Welcome to our European Regulatory Roundup, our weekly overview of the top EU regulatory news.
EMA, Running Two Years Behind Schedule, Gears up for Clinical Trial Portal Audit
The European Medicines Agency (EMA) has begun preparing its Clinical Trials Information System (CTIS) for audit. EMA performed testing and bug fixing of the single entry point for clinical trial information earlier in the year, positioning it to now enter “a phase of agile, iterative delivery” this month.
CTIS, formerly known as the clinical trial portal and database, is central to EMA’s efforts to harmonize assessment processes in line with the incoming Clinical Trial Regulation. All clinical trial information will enter EMA’s systems via CTIS, which is designed to enable sponsors and regulators to securely compile and review data and other materials involved in the regulation of research in humans.
Work on the project has now reached the point that EMA is preparing for an audit of the system. To support development, EMA is now directly engaging member states and stakeholders in the process through nominated “product owners.” EMA thinks this will ensure their views are factored in.
“This means that business expert representatives have an enhanced and continuous opportunity to review, select and verify functionalities,” EMA wrote in an update on the progress of the project.
EMA added that it and member states are “fully committed” to delivering the project and making it a success, but the path to this point has been far more troubled than expected. The original delivery time frame approved late in 2015 set EMA the goal of having a version ready for audit in July 2017. If EMA had hit the original timeline, it would now be working on further upgrades and enhancements. Instead, EMA is yet to put the portal through the audit.
The timeline for delivery slipped in the face of “technical difficulties.” EMA and its developer reset expectations in March 2018, at which point the goal was to have a version ready for audit early this year. The revised timeline and strategy featured “increased contingency” and “improved project management, development and testing processes and resources” to prevent further delays. Yet, six months into the year, EMA is yet to start the audit.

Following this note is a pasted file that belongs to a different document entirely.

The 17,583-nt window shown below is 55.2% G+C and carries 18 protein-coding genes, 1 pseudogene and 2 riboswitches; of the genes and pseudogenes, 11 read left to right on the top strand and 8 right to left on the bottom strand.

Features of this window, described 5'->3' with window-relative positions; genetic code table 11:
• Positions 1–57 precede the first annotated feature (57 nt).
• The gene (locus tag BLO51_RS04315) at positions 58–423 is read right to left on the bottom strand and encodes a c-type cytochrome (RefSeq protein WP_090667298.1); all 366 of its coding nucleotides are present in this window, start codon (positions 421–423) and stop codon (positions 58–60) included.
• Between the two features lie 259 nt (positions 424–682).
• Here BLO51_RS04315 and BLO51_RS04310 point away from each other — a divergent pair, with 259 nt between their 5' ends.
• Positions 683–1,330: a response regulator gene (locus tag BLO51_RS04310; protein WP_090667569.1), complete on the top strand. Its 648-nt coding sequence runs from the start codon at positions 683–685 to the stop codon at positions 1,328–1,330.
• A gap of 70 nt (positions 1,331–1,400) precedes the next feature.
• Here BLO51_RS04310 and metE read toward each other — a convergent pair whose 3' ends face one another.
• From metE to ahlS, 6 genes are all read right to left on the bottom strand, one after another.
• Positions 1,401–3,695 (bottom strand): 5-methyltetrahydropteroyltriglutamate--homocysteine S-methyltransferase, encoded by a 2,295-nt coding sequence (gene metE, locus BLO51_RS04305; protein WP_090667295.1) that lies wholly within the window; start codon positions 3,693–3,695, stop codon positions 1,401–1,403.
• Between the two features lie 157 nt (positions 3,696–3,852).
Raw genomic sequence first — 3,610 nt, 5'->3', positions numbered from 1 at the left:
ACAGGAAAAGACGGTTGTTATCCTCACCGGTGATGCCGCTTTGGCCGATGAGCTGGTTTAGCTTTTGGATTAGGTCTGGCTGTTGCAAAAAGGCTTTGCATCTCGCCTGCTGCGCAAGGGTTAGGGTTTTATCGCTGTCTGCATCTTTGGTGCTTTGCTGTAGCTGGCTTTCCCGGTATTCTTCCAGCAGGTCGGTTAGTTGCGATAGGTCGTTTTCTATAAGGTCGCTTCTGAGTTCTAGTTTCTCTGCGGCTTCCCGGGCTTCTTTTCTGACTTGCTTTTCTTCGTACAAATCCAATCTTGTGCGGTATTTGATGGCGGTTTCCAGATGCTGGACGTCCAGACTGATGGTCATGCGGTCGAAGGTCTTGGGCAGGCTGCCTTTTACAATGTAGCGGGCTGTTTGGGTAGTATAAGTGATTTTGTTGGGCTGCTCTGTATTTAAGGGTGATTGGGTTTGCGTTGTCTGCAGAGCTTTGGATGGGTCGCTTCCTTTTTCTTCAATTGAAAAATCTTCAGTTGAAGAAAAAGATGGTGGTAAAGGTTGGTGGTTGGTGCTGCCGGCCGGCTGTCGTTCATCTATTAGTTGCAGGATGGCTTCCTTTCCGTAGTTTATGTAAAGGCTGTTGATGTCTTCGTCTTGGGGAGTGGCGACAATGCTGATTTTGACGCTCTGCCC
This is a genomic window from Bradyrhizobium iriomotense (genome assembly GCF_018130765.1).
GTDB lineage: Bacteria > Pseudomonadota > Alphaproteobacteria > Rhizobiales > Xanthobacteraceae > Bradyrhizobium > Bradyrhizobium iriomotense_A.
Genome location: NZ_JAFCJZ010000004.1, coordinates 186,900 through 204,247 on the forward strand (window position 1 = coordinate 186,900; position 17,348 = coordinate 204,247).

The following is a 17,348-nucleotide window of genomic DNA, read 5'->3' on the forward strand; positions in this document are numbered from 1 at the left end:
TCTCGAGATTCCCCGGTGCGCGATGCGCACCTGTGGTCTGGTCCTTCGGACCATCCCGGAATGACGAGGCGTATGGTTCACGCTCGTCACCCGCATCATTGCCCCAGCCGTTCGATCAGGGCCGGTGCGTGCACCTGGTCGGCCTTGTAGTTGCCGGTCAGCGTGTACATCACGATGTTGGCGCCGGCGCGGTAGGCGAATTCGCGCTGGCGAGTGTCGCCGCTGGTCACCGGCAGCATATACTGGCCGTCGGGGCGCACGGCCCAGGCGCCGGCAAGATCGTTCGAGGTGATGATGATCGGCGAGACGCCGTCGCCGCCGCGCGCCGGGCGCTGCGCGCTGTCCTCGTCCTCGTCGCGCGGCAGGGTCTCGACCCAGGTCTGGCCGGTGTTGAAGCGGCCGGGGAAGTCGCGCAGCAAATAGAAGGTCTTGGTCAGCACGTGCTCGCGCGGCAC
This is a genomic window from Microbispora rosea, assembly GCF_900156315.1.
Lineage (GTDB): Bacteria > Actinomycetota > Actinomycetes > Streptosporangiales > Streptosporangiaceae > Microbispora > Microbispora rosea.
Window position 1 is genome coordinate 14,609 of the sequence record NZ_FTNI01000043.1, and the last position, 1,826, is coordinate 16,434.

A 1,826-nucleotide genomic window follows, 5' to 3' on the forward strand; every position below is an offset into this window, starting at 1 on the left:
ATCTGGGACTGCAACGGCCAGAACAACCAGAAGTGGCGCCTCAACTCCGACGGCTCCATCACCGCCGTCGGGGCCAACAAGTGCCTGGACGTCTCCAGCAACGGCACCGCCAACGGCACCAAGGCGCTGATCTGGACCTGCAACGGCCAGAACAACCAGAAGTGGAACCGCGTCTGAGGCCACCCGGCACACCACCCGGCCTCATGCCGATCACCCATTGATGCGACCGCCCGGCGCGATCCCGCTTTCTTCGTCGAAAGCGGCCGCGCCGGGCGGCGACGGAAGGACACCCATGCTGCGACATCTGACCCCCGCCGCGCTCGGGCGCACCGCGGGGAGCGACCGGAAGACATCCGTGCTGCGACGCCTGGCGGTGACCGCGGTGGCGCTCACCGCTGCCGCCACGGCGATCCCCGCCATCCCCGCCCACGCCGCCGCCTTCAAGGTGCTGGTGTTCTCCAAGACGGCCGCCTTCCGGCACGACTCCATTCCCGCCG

EMA made no comment about the effect of the delay on the application of the regulation. The rules were due to come into effect in October 2018, but estimates slipped to the middle of 2020 when EMA published the revised timeline for portal development last year.
EMA Puts out €10M Security Tender to Protect Amsterdam Office
EMA is trying to enter into a contract with a security service supplier ahead of the move to its new permanent home in the Netherlands early next year. The €10 million ($11 million) contract will cover activities including the deployment of guards and technical surveillance countermeasures.
With EMA aiming to employ around 900 people at its new Amsterdam office and welcome up to 350 delegates a day, the headquarters will have extensive security requirements, particularly given the sensitive and sometimes controversial nature of the agency’s work. To ensure the protection of the people and information at the site, EMA has put out a contract for a security tender.
The tender covers a diverse range of activities, from the X-ray scanning of luggage through to efforts to “identify hostile radio transmissions and phone bugs.” Other tasks covered by the contract include the provision of lanyards, nine-person security teams and mobile device detectors, locators and blockers.
EMA wants a single security supplier to take on all of these tasks. The winning bidder will land a two-year contract that may be renewed for two additional one-year periods.
The agency released the tender days after putting out a €2.1 million request for reception and switchboard management services. EMA is accepting offers for both contracts for around one month.